Drowning in illegal gillnets is the main reason why the Vaquita Porpoise is fast becoming extinct. These illegal gillnets are primarily used to catch the also critically endangered fish, the Totoaba.
The Vaquita (‘little cow‘ in Spanish) is the world’s smallest porpoise and can only be found in the shallow northern parts of the Gulf of California in Mexico.
As one of the only seven true tortoise species, its existence wasn’t known until 1958. From an estimated 1,000 porpoises when they were first documented in 1958, the Vaquita is on the brink of extinction. This tiny cetacean (aquatic mammal) species, whose nickname is Panda of the Ocean or Señorita of the Sea, is down to its last 6 – 10 remaining individuals.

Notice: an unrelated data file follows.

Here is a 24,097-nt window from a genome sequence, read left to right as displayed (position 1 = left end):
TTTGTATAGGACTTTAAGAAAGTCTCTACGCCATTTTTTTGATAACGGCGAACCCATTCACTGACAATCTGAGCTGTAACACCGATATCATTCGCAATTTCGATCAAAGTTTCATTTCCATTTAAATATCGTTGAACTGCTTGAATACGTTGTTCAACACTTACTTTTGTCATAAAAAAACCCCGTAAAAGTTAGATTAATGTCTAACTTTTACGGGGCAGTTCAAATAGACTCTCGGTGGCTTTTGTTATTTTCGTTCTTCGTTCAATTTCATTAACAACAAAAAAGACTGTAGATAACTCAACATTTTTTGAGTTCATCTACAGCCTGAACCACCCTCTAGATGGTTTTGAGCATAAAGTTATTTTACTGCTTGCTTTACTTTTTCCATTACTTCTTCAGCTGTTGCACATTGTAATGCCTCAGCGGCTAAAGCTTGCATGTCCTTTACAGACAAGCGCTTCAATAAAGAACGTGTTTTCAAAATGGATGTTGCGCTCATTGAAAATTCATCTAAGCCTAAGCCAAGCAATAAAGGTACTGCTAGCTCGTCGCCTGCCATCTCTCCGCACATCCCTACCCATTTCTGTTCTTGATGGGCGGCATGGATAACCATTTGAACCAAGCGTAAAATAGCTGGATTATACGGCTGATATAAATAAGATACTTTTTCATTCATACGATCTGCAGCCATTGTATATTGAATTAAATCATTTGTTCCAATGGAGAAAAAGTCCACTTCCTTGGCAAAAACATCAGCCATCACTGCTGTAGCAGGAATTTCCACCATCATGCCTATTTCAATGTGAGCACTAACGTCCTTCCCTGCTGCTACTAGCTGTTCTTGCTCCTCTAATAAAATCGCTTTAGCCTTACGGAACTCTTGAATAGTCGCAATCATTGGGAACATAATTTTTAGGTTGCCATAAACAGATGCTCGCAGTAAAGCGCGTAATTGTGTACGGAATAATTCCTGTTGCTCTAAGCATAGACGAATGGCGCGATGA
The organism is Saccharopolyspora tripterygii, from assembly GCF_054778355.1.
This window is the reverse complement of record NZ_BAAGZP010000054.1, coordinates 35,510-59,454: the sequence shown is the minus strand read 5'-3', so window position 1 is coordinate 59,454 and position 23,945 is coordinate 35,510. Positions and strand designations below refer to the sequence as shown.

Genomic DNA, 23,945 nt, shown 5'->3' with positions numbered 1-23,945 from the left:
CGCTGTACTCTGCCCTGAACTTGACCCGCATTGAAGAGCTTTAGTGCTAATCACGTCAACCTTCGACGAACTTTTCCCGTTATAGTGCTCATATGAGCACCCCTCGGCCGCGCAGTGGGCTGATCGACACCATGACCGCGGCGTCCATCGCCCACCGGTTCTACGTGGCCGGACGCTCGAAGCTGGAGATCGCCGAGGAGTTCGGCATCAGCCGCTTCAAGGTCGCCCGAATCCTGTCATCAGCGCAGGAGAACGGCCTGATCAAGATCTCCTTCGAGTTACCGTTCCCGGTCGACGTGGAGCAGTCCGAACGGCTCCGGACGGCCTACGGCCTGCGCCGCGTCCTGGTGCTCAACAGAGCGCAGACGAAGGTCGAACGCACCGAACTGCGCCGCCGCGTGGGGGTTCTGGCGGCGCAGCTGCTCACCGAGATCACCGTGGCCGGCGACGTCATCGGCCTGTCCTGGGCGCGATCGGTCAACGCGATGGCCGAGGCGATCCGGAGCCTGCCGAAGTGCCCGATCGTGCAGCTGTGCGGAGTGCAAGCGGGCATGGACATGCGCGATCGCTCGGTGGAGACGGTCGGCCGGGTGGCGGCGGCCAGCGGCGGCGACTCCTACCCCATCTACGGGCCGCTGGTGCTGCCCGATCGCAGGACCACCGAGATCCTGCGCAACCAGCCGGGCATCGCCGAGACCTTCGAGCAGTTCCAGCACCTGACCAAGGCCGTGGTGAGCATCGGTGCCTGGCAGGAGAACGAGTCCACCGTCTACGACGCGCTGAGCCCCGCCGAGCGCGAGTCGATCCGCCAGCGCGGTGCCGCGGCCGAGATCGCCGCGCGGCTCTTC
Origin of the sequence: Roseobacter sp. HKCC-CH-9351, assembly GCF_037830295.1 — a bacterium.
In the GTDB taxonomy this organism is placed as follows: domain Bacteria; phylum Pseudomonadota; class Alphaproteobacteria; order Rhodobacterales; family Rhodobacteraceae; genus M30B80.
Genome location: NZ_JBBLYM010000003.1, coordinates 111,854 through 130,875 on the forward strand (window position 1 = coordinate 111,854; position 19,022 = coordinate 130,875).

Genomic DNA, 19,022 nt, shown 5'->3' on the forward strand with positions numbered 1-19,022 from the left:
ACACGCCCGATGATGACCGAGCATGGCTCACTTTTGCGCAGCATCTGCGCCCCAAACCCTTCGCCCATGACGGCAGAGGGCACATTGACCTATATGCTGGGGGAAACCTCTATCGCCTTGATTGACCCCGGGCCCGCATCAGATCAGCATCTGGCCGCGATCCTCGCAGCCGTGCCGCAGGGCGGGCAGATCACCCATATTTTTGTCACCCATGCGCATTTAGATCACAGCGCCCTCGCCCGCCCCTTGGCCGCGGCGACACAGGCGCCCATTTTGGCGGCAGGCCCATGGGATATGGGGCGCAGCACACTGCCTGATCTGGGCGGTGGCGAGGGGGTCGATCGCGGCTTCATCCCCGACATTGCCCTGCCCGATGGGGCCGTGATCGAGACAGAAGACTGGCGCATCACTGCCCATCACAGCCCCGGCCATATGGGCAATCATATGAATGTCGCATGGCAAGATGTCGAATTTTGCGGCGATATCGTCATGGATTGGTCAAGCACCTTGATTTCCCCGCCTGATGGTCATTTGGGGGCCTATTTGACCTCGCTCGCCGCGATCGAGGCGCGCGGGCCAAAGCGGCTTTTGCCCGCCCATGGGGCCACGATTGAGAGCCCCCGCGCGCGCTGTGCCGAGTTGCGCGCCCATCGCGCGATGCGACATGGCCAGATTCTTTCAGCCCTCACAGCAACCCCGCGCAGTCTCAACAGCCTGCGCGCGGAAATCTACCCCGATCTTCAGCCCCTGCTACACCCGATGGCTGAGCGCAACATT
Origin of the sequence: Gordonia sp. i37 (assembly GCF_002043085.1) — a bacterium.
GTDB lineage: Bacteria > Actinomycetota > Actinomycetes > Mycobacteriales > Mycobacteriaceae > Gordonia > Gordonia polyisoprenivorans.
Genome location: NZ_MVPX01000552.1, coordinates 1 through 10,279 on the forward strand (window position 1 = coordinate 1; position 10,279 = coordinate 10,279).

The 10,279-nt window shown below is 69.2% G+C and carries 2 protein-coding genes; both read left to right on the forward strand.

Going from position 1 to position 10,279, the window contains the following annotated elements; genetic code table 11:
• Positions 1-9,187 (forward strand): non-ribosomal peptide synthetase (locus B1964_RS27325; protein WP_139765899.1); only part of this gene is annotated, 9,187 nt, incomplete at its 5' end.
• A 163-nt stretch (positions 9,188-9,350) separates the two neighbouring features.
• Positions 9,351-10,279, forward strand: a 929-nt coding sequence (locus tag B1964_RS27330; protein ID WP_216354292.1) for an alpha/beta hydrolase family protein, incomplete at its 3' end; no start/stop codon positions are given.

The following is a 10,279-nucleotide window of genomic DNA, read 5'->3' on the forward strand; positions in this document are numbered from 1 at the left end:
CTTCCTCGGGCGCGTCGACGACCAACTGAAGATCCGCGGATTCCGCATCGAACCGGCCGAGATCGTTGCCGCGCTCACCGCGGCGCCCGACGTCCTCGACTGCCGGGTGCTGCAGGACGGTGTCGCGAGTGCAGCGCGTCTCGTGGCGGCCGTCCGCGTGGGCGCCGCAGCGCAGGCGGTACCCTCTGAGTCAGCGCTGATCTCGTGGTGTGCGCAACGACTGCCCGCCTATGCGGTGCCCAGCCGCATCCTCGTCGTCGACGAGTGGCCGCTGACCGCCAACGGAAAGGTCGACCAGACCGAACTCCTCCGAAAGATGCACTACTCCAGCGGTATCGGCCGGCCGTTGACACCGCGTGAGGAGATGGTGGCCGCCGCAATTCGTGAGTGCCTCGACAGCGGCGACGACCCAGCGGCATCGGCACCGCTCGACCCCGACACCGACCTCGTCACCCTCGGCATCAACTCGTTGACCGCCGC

They usually get trapped within abandoned nylon gillnets used during illegal fishing operations to catch another endangered fish species called Totoaba. This entanglement often leads to drowning.
Just recently, a unique sonar scanning technology became available – making it possible to detect the location of entangled Vaquitas and to facilitate their rescue and recovery.
It has distinct Goth-like features due to its dark eye rings and lip patches. The Vaquitas, whose average lifespan is twenty years, can only give birth once every two years.